Listening to the lectures from opera company managers, sports officials, and academics attempting to justify the banishing of everything Russian, one would never know that US imperialism and its NATO allies have been waging uninterrupted war for the past three decades. None of these individuals or institutions asked American musicians or artists to answer for the horrific war crimes of the Clinton, Bush or Obama administrations, including the savage bombardment of Serbia, the invasion of Iraq, black site torture programs, “Terror Tuesday” assassinations, and the massacring of civilians in Afghanistan, Libya, Syria, and elsewhere.

No performer who accepted a US government award, performed at the White House, or served as an academic or scientific adviser to the government was threatened with exclusion and the effective end of their professional careers due to American imperialism’s wars of plunder, which conservative estimates suggest led to the deaths of some four million people.

Many of the same individuals engaged in whipping up anti-Russia hysteria have been no less vociferous in their denunciations of bans against Israeli academics to protest the Zionist regime’s brutal oppression of the Palestinians. In the Gaza Strip, the impoverished population faces indiscriminate violence from the Israeli military in conditions that aid organizations have likened to an open-air prison. Yet when supporters of the Boycott, Divestment and Sanctions (BDS) campaign call for the suspension of ties with Israeli academics and bans on Israeli products, they are routinely vilified as “anti-Semites.” As of 2019, 27 US states had passed laws banning government agencies and employees from doing business with anyone who supported a boycott of Israel.

The pro-war layers of the upper middle class see nothing wrong in these gross double standards, because they long ago made their peace with American and European imperialism. During NATO’s air war against Serbia in 1999, which included the German air force’s first participation in warfare since World War II, there were no shortage of intellectuals and ex-radical politicians ready to justify the slaughtering of Serbian men, women, and children with hypocritical blather about NATO’s warplanes protecting “human rights.”

Explaining the material roots of this phenomenon, WSWS International Editorial Board Chairman David North wrote in 1999:

The social structure and class relations of all the major capitalist countries have been deeply affected by the stock market boom that began in the early 1980s. Perpetually rising share values, especially the explosion in market valuations since 1995, have given a significant section of the middle class—especially among the professional elite—access to a degree of wealth they could not have imagined at the outset of their careers. Those who have actually grown rich comprise a relatively small percentage of the population. But in numerical terms, the ‘newly rich‘ represent a substantial and politically powerful social stratum. [“After the Slaughter: Political Lessons of the Balkan War,” included in A Quarter Century of War: The US Drive for Global Hegemony, 1990-2016]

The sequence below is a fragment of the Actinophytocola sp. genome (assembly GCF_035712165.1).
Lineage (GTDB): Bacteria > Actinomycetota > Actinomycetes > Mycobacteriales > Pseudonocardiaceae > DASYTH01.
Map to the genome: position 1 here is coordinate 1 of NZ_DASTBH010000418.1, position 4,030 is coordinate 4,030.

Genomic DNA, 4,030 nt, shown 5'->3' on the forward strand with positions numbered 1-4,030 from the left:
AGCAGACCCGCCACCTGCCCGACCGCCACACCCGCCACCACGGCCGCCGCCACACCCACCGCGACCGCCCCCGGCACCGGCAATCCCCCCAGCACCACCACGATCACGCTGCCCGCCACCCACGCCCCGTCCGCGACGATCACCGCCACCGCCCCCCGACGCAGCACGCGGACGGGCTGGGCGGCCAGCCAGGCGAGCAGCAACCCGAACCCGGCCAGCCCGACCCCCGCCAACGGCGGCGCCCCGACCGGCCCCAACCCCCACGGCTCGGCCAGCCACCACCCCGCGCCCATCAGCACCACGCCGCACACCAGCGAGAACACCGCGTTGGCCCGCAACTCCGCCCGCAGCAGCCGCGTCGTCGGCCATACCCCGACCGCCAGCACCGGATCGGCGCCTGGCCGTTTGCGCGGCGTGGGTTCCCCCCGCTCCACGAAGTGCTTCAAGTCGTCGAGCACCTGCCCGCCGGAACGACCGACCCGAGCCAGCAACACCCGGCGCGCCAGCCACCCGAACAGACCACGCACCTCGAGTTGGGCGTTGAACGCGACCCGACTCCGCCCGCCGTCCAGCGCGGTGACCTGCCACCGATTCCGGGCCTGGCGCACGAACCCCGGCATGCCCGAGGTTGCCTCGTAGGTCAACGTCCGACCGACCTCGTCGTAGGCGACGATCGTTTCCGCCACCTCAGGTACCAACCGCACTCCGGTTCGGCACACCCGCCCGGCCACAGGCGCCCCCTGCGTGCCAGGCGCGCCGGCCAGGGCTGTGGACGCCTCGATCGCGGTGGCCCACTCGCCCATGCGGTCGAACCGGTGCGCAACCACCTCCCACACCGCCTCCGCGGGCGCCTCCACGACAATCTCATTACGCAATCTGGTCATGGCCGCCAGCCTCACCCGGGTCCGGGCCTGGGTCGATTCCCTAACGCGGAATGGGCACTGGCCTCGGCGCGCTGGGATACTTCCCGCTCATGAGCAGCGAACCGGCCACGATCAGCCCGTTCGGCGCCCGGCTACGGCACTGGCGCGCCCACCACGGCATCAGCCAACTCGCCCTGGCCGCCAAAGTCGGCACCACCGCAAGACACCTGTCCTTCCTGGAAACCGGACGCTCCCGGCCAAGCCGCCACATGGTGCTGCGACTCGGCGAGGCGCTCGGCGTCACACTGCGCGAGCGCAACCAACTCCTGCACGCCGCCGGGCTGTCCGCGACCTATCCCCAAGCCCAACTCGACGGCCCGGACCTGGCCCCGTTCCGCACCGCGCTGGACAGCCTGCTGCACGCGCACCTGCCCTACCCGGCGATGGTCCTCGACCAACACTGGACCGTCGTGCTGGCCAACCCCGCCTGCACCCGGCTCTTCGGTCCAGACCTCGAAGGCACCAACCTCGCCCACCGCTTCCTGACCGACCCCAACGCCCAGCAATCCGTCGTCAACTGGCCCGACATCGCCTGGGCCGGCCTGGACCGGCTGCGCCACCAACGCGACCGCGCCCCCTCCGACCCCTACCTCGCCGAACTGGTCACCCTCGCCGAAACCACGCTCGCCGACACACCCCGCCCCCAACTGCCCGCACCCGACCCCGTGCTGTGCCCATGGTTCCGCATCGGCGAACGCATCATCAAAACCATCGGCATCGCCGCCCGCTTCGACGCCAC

This stratum is now determined to provide the ideological justification for a catastrophic war between the US imperialist-led NATO alliance and Russia—a conflict which would be fought with nuclear weapons. Indeed, the savagery of the anti-Russia campaign they are leading can only be compared to the demonization of enemy nations during a state of war.

Even the right-wing Canadian daily National Post, a firm supporter of NATO’s war drive against Russia, wrote somewhat nervously Friday, “It’s all seeming a bit like the opening months of the First World War, when Canada, and the wider British Empire feverishly renamed everything with even a whiff of German association. Berlin, Ont. got renamed to Kitchener. The Alberta communities of Bingen, Carlstadt, and Dusseldorf were all assigned more patriotic names. And the Royal Family even changed their name from the House of Saxe-Coburg and Gotha to the extremely British House of Windsor.”

But while war fever has a firm grip on the privileged layers of the middle class, the present crisis is viewed very differently by the broad mass of the population—the working class. After thirty years of unending war and a steady decline in their living standards, workers have no appetite to be stampeded into a disastrous global conflagration. And after more than two years of a pandemic in which workers have been forced by governments around the world to sacrifice their health and lives for the protection of corporate profits, they treat with skepticism or outright scorn the claims of the political elite and their upper middle-class hangers-on to be fighting for “democracy” and on behalf of the “free world.”

The critical task now is to transform this latent opposition to war among the international working class into a conscious political struggle for socialism.